Snow in the forecast Saturday isn't expected to keep a hungry crowd from enjoying the second day of the 59th annual Kiwanis Pancake Days.
Hundreds turned out in temperatures around 17 degrees for the first day of the event Friday, filling the First Congregational Church in Marietta.
"We had about 450 people in the couple of hours we served during the early afternoon," said Ann Hontz, president of the Marietta chapter of Kiwanis Club.
A family enjoys all-you-can-eat pancakes Friday during the 59th annual Kiwanis Pancake Days.
The Marietta Times
More came during the dinner rush.
A ticket is $7 at the door and the menu includes sausage patties along with all-you-can-eat pancakes. Drinks are also available and include orange juice, milk or a hot cup of coffee.
Hours Saturday are 7 a.m. to 2 p.m. and 4 to 7 p.m.
Volunteers working in the kitchen had their hands full Friday keeping up with the demands of hungry customers who showed up in force. Two stations of workers cooked constantly, barely managing to keep a steady supply of pancakes available for those in attendance.
"Usually the weather doesn't affect this event and when it does it tends to help our numbers," Hontz said. "It gives people a chance to socialize and get something warm to eat."
There was an even a bit of a wait for the serving to begin again at 5 p.m. Friday.
"At 4:30 we had people lining up the stairs waiting to be served," Hontz said. "We had to let them in a little early so they could take a look at the baskets we have up for auction and raffle."
The baskets are a signature trademark of Kiwanis Pancake Days and typically generate a large portion of the money made at the event.
"There are over 100 baskets with various themes this year and we are hoping to get at least $10,000 from them this year," said Linda Eddy, the Kiwanis member in charge of the auction and raffle.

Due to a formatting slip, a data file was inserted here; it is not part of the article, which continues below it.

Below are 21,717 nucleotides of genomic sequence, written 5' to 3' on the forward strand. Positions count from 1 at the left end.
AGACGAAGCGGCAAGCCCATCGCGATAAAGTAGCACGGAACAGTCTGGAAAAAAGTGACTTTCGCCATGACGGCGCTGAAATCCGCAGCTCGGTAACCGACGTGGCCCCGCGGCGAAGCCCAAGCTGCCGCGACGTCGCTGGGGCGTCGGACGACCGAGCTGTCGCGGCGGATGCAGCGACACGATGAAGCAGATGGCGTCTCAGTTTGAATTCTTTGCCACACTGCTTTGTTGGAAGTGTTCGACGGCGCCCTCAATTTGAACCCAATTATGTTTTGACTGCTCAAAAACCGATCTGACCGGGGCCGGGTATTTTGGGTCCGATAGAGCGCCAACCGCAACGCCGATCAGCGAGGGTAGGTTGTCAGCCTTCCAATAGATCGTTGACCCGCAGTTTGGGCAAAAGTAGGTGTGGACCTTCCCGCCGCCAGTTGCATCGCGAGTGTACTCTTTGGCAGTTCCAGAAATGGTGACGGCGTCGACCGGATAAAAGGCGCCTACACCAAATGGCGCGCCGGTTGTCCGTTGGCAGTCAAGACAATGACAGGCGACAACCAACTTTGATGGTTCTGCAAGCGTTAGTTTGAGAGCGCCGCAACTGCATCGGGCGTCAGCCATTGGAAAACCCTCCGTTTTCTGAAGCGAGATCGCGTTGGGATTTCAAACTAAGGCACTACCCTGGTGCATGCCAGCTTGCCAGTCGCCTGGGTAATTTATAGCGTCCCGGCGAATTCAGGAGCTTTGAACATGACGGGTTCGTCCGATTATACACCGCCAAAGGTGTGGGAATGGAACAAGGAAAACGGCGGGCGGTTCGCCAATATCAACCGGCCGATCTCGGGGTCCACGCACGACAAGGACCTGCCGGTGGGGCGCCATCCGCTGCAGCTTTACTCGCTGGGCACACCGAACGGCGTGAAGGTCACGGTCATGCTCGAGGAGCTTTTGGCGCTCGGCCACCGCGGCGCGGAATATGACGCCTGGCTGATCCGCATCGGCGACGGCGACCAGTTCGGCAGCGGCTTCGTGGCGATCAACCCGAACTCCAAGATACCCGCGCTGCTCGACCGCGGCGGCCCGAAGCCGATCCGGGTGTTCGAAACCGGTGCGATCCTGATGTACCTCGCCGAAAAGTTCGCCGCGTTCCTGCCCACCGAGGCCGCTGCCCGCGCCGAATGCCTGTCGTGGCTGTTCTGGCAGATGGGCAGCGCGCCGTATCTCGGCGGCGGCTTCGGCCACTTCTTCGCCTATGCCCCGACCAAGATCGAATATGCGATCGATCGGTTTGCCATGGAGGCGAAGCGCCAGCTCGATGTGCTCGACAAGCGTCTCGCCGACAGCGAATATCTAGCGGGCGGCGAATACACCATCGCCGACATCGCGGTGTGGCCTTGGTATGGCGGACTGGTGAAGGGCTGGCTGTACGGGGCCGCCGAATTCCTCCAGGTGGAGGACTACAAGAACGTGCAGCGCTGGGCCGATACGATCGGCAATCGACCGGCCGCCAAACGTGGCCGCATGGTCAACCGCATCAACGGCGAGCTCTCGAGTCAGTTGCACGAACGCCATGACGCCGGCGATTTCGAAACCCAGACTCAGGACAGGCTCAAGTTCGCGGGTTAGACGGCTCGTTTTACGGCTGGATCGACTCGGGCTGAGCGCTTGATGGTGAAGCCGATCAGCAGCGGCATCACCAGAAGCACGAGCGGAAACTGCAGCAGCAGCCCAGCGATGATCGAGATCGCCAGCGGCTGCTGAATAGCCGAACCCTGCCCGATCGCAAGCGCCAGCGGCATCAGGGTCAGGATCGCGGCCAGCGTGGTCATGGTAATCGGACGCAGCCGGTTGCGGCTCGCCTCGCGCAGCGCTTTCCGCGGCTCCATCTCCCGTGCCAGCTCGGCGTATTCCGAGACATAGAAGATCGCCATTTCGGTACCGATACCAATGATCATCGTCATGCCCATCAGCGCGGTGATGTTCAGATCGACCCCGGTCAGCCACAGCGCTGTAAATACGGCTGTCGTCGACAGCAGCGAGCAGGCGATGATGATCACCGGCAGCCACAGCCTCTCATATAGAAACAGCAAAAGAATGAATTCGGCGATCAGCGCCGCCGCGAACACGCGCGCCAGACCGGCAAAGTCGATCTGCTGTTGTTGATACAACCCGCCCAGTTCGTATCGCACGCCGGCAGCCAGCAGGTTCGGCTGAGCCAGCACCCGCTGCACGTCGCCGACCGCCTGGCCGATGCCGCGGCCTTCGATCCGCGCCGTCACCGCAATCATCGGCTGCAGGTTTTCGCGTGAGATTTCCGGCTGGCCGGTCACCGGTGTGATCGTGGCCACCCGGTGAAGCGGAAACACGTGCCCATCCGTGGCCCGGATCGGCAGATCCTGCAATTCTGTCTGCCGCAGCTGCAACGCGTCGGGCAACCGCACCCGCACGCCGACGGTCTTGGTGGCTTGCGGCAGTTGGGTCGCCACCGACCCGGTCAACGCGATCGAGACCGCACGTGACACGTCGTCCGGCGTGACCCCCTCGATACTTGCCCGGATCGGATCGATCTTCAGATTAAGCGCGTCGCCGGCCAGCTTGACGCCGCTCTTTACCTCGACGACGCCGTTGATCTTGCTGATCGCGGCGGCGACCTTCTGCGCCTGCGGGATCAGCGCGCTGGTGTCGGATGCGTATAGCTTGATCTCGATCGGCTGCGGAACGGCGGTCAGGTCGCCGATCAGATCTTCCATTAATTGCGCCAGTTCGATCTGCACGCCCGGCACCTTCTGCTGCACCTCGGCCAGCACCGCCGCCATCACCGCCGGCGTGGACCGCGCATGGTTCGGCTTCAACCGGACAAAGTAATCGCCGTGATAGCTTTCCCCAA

Basket themes vary greatly, but this year include Ohio State, children books, Cleveland Cavaliers and family movie night themes.
"People will actually come in on Saturday evening just so they have a chance to be the last bid on the basket they want," Hontz said. "Some of our packages already have over $100 bids on them."
Many in attendance Friday had pinned their hopes on a certain item.
"The flat screen television in the raffle has caught my eye," said Gary Williams of Reno. "My granddaughter is my luck, so I'm letting her hold on to my raffle ticket."
Williams attends the event every year he can and sees it as the perfect opportunity to spend time with family and community, he said.
"It's nice that on a cold winter night people can come enjoy some warm food while being in the company of family and friends," Williams said.
The community is what Kiwanis Pancake Days is all about, according to Louise Holmes, a former president of the Marietta chapter.
"We will serve anywhere between 1,800 and 2,000 people during these two days," Holmes said. "We are hoping to make over $20,000 profit from this event, and it will all go back into the community that we serve."
Connie and David Grimes have been attending the Kiwanis Pancake Days for more than 30 years and understand the importance of civic duty.
"We are in the Marietta Civitan Club and we feel that our organizations should support each other whenever possible," Connie Grimes said.
The fact that the event provides a meal and a fun atmosphere is a bonus for them, they said.
"We know many of the Kiwanis members and we really enjoy getting to see everyone. It's almost like a reunion," Connie said.
"I also especially enjoy the pancakes," David Grimes added.
Despite Friday's success, Hontz said there are plenty of pancakes left to be served and expects an even better turnout from the community Saturday.